Purdue University President on Student Debt Solutions
Purdue University President Mitch Daniels has vocalized his opinions on the growing debate on student debt reform.
In a recent CNBC interview he tells reporters these schemes are not a replacement, but how these new refinancing terms are a complimentary new option to include as part of a debt free education standard, shifting debt from the student to investors with the terms to be “shaken out in the market place.” In countries where these income based repayment plans are already in place, they see terms set at 5 to 10 percent on fixed rates. With the U.S. lagging behind other nations on such agreements, Daniels says he does not know what terms will be set at in the states. Currently, income based repayments are set up at 10 or 15 percent of income.
Student lending has been easy money and the educational institutions know this. These schools are making easy money by taking easy money allowing the cost of tuition to rise in order to make even more easy money.
Billionaire investor Mark Cuban mentioned earlier this year “At some point it’s going to pop.” According to Cuban, congress must pass a law capping the amount students are allowed to borrow in the private and public sector, forcing schools to reduce fees.
Daniels agreed with the idea saying, “We need educational reform of the complicated programs of today. They subsidize the wealthy and those who actually need it.”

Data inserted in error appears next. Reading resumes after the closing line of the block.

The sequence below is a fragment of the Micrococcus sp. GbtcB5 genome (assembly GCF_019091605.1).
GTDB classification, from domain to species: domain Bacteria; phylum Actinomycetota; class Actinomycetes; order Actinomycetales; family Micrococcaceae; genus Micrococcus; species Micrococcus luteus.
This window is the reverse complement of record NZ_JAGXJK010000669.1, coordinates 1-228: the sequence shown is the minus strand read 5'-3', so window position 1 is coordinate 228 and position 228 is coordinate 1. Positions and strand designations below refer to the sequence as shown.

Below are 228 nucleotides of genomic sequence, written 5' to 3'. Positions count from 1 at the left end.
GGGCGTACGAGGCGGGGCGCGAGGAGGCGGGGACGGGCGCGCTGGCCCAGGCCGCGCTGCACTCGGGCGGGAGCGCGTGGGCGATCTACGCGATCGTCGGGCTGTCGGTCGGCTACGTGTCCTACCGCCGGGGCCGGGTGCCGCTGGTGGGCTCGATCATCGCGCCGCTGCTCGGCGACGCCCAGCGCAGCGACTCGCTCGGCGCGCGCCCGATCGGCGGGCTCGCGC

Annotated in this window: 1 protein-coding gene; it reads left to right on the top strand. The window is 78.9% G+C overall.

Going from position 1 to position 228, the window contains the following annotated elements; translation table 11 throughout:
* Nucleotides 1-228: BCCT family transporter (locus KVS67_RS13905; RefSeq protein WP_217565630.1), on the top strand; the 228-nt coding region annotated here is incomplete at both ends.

The New York Fed produced data showing for every dollar given in student aid, and exorbitant 70 cents in the cost of tuition increases.
“Universities like ours should be partially at risk for the money their students do borrow,” Daniels told CNBC reporter.
A question was raised concerning a market based interest rate and its influence on the length of the term. Daniels answers in stating, “There is nothing market based about the interest rates of today.” He believes some students will pay more, keeping in mind that it is the students who will have fixed their obligations with the investors in advance at a manageable percentage. All the while, investors are the ones taking the greatest risk should life and career of the student not pan out as planned.
Daniels said for wiser students with a promising discipline this may be a complimentary method to “recapitalize themselves from debt to equity.”
These options have been especially appealing to students and can be viewed as an equity investment rather than debt financing of the college education.